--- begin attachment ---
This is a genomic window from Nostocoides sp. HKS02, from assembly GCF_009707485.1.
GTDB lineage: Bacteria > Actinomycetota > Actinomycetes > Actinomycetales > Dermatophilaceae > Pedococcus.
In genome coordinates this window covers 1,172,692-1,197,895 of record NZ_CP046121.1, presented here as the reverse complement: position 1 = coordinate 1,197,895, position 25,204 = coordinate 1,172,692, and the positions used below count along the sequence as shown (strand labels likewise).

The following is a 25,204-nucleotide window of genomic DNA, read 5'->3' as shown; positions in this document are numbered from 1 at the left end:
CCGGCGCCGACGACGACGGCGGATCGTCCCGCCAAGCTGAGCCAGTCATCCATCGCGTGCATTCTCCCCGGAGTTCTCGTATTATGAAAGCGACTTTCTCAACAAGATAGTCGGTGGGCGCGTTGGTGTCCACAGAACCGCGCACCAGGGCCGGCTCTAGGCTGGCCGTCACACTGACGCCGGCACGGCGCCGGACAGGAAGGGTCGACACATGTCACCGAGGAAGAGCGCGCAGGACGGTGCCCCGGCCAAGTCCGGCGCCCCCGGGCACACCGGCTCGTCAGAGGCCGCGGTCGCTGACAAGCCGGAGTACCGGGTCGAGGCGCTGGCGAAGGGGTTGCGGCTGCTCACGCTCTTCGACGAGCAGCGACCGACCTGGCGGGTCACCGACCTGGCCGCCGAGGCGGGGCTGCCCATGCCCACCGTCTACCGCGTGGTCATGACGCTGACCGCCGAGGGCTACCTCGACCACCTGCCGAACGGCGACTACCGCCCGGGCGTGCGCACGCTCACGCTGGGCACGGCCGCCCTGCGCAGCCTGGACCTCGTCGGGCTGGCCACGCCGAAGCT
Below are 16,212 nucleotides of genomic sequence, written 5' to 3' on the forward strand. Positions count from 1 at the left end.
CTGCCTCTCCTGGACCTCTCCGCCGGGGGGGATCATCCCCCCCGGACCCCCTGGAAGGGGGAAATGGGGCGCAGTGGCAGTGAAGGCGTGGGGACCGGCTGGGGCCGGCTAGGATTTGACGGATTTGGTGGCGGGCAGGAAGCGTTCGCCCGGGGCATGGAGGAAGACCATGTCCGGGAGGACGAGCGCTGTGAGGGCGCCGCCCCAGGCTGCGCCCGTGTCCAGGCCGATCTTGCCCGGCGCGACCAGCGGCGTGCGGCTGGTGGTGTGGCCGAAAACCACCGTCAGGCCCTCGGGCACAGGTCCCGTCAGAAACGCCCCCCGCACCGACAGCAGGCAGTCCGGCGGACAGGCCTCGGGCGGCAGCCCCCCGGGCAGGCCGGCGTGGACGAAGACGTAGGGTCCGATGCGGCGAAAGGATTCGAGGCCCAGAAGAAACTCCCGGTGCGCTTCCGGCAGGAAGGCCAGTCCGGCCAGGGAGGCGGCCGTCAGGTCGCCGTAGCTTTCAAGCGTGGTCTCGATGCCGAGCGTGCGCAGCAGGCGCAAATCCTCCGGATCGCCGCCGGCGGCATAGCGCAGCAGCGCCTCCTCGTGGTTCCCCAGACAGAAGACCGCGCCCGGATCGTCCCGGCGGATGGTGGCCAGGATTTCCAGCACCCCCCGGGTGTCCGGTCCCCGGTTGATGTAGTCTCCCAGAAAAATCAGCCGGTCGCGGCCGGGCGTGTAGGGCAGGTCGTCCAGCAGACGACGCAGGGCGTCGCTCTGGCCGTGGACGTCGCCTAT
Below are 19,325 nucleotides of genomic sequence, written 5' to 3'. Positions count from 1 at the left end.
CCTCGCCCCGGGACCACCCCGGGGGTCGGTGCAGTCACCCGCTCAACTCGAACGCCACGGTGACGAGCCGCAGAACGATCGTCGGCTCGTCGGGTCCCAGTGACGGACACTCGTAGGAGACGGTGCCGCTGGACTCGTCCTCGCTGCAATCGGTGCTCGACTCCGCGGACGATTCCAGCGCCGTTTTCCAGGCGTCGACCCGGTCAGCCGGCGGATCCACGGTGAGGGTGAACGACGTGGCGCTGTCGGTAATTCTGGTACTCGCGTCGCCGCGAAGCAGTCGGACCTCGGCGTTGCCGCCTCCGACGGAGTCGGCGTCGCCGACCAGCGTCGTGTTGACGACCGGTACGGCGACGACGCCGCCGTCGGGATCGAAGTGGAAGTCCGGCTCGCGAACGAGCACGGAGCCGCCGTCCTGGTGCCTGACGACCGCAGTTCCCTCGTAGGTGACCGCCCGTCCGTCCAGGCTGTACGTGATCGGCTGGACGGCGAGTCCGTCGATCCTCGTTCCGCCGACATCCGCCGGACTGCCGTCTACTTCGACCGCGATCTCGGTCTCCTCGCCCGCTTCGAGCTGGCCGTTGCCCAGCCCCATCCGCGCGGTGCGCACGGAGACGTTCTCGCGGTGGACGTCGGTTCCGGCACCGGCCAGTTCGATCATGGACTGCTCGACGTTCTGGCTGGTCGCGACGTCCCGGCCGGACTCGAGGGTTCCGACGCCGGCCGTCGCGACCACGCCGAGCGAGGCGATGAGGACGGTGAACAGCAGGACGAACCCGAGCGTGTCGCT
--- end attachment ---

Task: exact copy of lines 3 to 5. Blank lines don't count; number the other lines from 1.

In genome coordinates this window covers 1,172,692-1,197,895 of record NZ_CP046121.1, presented here as the reverse complement: position 1 = coordinate 1,197,895, position 25,204 = coordinate 1,172,692, and the positions used below count along the sequence as shown (strand labels likewise).

The following is a 25,204-nucleotide window of genomic DNA, read 5'->3' as shown; positions in this document are numbered from 1 at the left end:
CCGGCGCCGACGACGACGGCGGATCGTCCCGCCAAGCTGAGCCAGTCATCCATCGCGTGCATTCTCCCCGGAGTTCTCGTATTATGAAAGCGACTTTCTCAACAAGATAGTCGGTGGGCGCGTTGGTGTCCACAGAACCGCGCACCAGGGCCGGCTCTAGGCTGGCCGTCACACTGACGCCGGCACGGCGCCGGACAGGAAGGGTCGACACATGTCACCGAGGAAGAGCGCGCAGGACGGTGCCCCGGCCAAGTCCGGCGCCCCCGGGCACACCGGCTCGTCAGAGGCCGCGGTCGCTGACAAGCCGGAGTACCGGGTCGAGGCGCTGGCGAAGGGGTTGCGGCTGCTCACGCTCTTCGACGAGCAGCGACCGACCTGGCGGGTCACCGACCTGGCCGCCGAGGCGGGGCTGCCCATGCCCACCGTCTACCGCGTGGTCATGACGCTGACCGCCGAGGGCTACCTCGACCACCTGCCGAACGGCGACTACCGCCCGGGCGTGCGCACGCTCACGCTGGGCACGGCCGCCCTGCGCAGCCTGGACCTCGTCGGGCTGGCCACGCCGAAGCT